When the mark-making and doodling began, this page took off as one of the more enjoyable to create. I love symmetry. I love patterns. I love the Pam Carriker sheer acrylics which make great dots and lines via a bingo dauber bottle. I love my new Signo Uniball white gel pen. All in all, lots to love about the making of this spread!

Although the journal prompt was a line from a Madonna song, I preferred to reference a line from a band more to my liking. I have very fond memories of The Eagles album, "On the Border" and many a junior high day spent listening to its great songs, the title track included.

My, that was a fun afternoon of art journaling!

© Nancy Lefko

Monday, March 9, 2015

Winter Art Journal From Start to Finish

Creating an art journal following Pam Carriker's journal-making directions from "Art at the Speed of Life," has proven to be quite the enjoyable undertaking.

Before the autumn gave way to winter, I headed outside with my gathered supplies and added color and design elements to sheets of 90 lb. watercolor paper, then turned those sheets of paper into a journal with a simple pamphlet stitch.

As I worked in my 6 x 6 journal at my art desk, I need only look out the window to feel inspired by the winter scene developing daily.

Some days there was quite a snowstorm swirling just outside the glass and it only made the mood inside that much cozier.

This winter, more harsh than usual, called for many a school closing. I took advantage of those 'snow days' to play in my journal; after all, snow days are meant for fun.

Long about the end of February, my patience with the bitter cold and snowstorm after snowstorm began to wear thin. My pages took on a decidedly different feel at that point, as I was anxiously awaiting the END of winter rather than reveling in its beauty.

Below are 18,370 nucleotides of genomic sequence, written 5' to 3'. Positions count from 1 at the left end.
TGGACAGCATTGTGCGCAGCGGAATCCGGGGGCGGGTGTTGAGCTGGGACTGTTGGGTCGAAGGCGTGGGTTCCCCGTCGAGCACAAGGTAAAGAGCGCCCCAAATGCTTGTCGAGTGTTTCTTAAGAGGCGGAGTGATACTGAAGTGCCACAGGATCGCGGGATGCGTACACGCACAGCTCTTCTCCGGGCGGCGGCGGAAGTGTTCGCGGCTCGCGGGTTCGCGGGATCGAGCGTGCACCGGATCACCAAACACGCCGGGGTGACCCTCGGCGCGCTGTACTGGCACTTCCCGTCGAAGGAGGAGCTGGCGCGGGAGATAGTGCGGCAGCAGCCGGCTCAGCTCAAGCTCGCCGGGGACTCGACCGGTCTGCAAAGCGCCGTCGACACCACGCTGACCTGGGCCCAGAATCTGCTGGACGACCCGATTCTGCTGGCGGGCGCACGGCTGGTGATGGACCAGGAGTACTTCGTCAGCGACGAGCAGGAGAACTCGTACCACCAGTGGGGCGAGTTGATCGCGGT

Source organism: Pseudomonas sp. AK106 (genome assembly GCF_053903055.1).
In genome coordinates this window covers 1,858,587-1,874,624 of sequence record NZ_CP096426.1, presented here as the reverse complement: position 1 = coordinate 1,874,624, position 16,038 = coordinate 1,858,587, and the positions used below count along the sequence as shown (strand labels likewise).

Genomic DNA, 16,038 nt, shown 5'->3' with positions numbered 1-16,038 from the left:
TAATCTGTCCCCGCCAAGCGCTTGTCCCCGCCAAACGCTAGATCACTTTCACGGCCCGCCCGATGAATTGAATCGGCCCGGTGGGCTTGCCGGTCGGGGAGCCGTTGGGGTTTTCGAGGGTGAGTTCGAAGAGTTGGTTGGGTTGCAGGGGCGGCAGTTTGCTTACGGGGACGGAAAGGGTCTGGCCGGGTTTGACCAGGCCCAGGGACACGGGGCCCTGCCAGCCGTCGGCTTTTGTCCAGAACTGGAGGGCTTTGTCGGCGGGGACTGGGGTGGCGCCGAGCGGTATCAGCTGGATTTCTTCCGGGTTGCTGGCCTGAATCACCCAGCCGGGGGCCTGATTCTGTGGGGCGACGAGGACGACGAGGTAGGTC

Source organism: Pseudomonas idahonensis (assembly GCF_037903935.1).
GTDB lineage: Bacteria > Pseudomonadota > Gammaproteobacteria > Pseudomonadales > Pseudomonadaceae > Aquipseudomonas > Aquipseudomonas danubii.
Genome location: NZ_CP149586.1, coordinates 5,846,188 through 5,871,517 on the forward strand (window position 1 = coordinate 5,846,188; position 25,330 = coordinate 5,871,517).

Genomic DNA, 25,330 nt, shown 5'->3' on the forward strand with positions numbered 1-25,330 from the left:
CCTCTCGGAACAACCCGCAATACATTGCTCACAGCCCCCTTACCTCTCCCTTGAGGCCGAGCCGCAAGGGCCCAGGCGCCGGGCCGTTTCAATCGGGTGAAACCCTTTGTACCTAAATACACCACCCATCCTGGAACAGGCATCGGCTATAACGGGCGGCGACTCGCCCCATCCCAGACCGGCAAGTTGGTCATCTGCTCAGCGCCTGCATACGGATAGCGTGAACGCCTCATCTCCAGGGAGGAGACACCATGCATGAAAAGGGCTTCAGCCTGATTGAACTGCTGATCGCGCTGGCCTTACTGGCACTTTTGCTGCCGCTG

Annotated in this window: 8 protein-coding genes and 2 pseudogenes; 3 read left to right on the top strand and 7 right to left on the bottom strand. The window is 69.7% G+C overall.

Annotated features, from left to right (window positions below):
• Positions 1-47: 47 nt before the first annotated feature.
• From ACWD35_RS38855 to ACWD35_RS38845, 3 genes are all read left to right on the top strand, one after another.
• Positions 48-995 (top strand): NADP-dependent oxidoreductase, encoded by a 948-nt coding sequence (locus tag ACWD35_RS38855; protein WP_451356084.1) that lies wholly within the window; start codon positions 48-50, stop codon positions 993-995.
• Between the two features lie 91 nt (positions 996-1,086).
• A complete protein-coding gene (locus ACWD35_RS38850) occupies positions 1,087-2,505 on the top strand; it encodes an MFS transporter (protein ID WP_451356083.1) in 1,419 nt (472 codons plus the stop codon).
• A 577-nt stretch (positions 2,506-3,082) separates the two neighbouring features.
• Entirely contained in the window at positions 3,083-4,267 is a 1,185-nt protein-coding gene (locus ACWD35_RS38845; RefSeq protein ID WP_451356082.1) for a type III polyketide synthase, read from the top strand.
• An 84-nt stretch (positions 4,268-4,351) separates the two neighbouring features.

A lovely gift from a dear friend included some wonderful wrapping paper and tissue and both found their way into my journal.

Carving a snowflake stamp had been my plan since starting the journal, but it took almost until the end before I actually got it done. I'm happy that I took the time to carve the stamp; what would a winter art journal be without a snowflake stamp?

As I finished up the last few pages of my winter journal, I must confess, I was really thinking more about the coming spring. I did, however, enjoy looking back over all the winter-themed pages and reflecting on the past few months.

© Nancy Lefko

Saturday, February 28, 2015

The Documented Life Project-The Journal-Week 9

February's theme for The Documented Life Project - The Journal is "Layers You Will Love!" with this week's art challenge, "Using at Least Five Layers" and the journal prompt, "Give Me a High Five."

The past two weeks my journal pages have been a little too busy for my taste, so this week I made a conscious effort to create a simpler spread.

Layer one was created with various papers, torn and adhered to the journal. Layer two was a wash of acrylic paint; ivory, aqua and burnt sienna...a favorite combination, and one I find rather calming.